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Summing a sequence dynamically

In an early draft of the book, most of the section demonstrating the use of dynamic typing in purely managed code was dedicated to the task of summing a sequence dynamically. A change to the behaviour of the language made me revisit that section and amend it to include a wider variety of examples, but the task of dynamic summation is still interesting enough to be worth documenting. This article will go into some of the possible options. To make it more approachable for visitors who don't have the book, I'll start from scratch rather than just continuing from where the book left off. (This also means if there are any areas in the book which didn't make sense to you, there's a chance that this page will provide an alternative explanation which may "click" better.)

What are we trying to achieve?

Enumerable.Sum in LINQ to Objects has many, many overloads - and even so, it won't work for everything. For example, we might want to sum TimeSpan values - or short integers, or unsigned integers - but none of those scenarios is catered for in the framework. Let's see if we can do better. It would be nice if we could express a statically typed generic solution with a constraint that the type must have a public static T operator +(T, T) operator, but that option isn't available to us. Instead, we'll use dynamic typing.

Choosing a signature: trying IEnumerable<dynamic>

The first choice we need to make is what signature we want for our DynamicSum method. One option would be to use IEnumerable<dynamic> as a parameter, and return dynamic as well. You would think this would be easy, but it has two significant issues:

For the sake of showing what the code might look like, let's take the zero value as another parameter. Another alternative might be to throw an exception if the sequence is empty, as methods like Max do. Here's an implementation:

public static class DynamicExtensions
{
    public static dynamic DynamicSum(this IEnumerable<dynamic> source, dynamic zero)
    {
        dynamic total = zero;
        foreach (var item in source)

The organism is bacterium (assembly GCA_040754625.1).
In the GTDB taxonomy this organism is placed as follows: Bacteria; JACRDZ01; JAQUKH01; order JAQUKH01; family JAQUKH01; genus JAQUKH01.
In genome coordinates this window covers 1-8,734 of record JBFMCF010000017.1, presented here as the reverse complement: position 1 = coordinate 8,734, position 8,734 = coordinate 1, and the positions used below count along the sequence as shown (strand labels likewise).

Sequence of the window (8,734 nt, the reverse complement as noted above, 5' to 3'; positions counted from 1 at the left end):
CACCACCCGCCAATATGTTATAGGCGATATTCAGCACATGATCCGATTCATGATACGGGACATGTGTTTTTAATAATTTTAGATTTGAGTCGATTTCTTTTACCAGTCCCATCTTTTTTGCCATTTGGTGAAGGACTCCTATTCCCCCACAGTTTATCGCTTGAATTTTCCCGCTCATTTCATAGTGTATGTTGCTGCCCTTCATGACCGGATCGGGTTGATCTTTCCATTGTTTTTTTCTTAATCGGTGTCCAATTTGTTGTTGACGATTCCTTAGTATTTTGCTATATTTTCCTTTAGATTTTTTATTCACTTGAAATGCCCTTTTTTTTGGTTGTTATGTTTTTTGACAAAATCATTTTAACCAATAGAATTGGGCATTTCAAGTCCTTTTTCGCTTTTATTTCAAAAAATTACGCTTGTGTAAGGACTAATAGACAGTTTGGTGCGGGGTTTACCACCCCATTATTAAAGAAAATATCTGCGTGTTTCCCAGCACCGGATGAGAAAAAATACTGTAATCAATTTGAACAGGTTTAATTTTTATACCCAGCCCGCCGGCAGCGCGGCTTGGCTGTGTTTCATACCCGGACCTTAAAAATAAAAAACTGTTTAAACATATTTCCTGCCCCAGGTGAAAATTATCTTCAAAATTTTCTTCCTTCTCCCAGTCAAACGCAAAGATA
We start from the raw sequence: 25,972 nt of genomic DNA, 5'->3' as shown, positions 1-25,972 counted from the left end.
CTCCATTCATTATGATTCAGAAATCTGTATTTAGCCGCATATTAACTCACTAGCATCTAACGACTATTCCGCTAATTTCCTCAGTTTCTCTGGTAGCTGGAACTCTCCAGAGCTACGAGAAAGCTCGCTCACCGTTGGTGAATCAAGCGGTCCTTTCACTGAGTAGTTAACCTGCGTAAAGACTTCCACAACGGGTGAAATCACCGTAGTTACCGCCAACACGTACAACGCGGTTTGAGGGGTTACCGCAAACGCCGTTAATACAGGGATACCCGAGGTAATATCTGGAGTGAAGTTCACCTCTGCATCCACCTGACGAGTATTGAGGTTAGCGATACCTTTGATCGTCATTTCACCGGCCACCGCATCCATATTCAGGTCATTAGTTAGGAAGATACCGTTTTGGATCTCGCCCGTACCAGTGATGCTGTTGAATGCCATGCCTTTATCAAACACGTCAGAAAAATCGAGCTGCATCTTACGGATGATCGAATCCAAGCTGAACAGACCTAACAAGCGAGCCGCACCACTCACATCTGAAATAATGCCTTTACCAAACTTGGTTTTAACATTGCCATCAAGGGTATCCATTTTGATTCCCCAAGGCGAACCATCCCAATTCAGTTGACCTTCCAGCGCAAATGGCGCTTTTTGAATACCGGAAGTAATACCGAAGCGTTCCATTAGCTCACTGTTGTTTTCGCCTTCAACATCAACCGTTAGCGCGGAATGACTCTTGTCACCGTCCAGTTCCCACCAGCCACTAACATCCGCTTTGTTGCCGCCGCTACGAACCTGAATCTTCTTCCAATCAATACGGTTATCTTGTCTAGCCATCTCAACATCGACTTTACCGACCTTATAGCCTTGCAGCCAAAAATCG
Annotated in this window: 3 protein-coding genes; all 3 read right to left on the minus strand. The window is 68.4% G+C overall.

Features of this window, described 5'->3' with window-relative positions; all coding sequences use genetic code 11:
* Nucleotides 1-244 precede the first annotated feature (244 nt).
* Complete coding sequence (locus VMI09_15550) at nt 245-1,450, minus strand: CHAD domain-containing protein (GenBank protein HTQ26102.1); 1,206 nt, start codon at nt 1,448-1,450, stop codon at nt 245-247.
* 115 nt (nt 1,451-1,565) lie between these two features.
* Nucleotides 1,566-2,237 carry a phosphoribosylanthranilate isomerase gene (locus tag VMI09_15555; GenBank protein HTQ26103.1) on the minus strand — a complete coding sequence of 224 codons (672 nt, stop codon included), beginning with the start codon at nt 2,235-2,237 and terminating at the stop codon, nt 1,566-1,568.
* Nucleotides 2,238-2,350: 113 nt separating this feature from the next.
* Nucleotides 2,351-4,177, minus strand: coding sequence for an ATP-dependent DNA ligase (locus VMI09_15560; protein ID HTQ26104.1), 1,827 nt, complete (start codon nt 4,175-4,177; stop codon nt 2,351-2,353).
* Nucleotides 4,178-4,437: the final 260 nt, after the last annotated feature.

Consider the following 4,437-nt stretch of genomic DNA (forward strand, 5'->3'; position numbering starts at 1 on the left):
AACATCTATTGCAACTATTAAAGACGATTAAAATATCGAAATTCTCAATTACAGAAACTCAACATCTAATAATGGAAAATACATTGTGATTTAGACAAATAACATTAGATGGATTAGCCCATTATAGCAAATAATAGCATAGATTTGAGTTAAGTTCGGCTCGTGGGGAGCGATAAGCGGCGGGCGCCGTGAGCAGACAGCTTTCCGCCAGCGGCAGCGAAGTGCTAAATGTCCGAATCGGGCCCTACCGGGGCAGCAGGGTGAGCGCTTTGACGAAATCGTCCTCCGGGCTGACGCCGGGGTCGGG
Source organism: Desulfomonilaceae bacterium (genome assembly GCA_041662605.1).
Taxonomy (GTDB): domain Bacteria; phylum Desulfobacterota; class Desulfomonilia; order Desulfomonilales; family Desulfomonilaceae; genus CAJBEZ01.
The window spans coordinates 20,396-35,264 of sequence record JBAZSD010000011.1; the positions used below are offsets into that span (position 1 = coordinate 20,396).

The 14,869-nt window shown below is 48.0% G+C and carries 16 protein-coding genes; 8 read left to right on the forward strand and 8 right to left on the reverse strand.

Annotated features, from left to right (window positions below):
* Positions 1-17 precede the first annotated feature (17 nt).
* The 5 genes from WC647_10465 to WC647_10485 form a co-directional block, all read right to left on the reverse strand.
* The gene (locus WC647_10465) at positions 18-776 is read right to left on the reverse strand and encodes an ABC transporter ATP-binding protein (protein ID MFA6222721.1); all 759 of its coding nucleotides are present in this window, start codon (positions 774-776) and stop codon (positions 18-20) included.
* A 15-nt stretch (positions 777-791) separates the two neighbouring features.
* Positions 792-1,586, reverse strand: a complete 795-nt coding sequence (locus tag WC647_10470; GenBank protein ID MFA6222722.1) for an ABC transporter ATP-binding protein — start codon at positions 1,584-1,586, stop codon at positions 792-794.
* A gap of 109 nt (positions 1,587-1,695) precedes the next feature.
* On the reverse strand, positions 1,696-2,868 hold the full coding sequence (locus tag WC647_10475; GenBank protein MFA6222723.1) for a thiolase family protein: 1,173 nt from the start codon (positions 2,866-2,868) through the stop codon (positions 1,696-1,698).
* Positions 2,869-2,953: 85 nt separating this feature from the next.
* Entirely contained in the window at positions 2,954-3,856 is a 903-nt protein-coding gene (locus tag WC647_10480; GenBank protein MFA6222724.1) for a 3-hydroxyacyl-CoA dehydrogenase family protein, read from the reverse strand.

{
            total = total + item;
        }
        return total;
    }
}

That looks about as simple as it gets - although many of the corner cases we'll run into later also apply here. Let's try it out:

public class Test
{
    public static void Main()
    {
        TimeSpan oneHour = TimeSpan.FromHours(1);
        TimeSpan tenMinutes = TimeSpan.FromMinutes(10);
        TimeSpan threeSeconds = TimeSpan.FromSeconds(3);
        
        dynamic[] values = new dynamic[] { oneHour, tenMinutes, threeSeconds};
        dynamic timeSpanSum = values.DynamicSum(TimeSpan.Zero);
        Console.WriteLine("Sum with 'zero' as time span: {0}", timeSpanSum);
        
        DateTime now = DateTime.Now;
        Console.WriteLine("Current date/time: {0}", now);
        dynamic dateTimeSum = values.DynamicSum(now);
        Console.WriteLine("Sum with 'zero' as date/time: {0}", dateTimeSum);
    }
}

Here we're using a fairly natural "zero" value the first time - TimeSpan.Zero. In the second call, we're providing the current date and time. It may not sound like a zero to you or me, but it's good enough for the method - it's happy to add TimeSpan values to DateTime values, with the return value being another DateTime at each step. Here are the results of one run:

Sum with 'zero' as time span: 01:10:03
Current date/time: 04/11/2010 07:39:24
Sum with 'zero' as date/time: 04/11/2010 08:49:27

That's as far as I want to go with IEnumerable<dynamic>. Let's take a different approach now.

Summing a statically typed sequence dynamically

Okay, so we'll restrict ourselve to the more common requirement of summing values all of one type (or at least of a compatible type). Now we'll be okay to sum a byte array, or a List<TimeSpan> or whatever.

We still have the knotty question of what to use as a zero point, but at least now we know the source and result type, we can take the default value for that type. This does have some downsides, as we'll see later, but let's keep it simple to start with.

public static T DynamicSum<T>(this IEnumerable<T> source)
{
    T total = default(T);
    foreach (dynamic item in source)
    {
        total = total + item;
    }
    return total;
}

This is almost the same code as we had before, but using T in most of the places we had dynamic before. In fact, dynamic only comes up in a single place: the declaration of item.

Unfortunately, this code isn't quite right. It breaks if you pass it a byte array, with this error (at execution time):

Unhandled Exception: Microsoft.CSharp.RuntimeBinder.RuntimeBinderException:
   Cannot implicitly convert type 'int' to 'byte'.
   An explicit conversion exists (are you missing a cast?)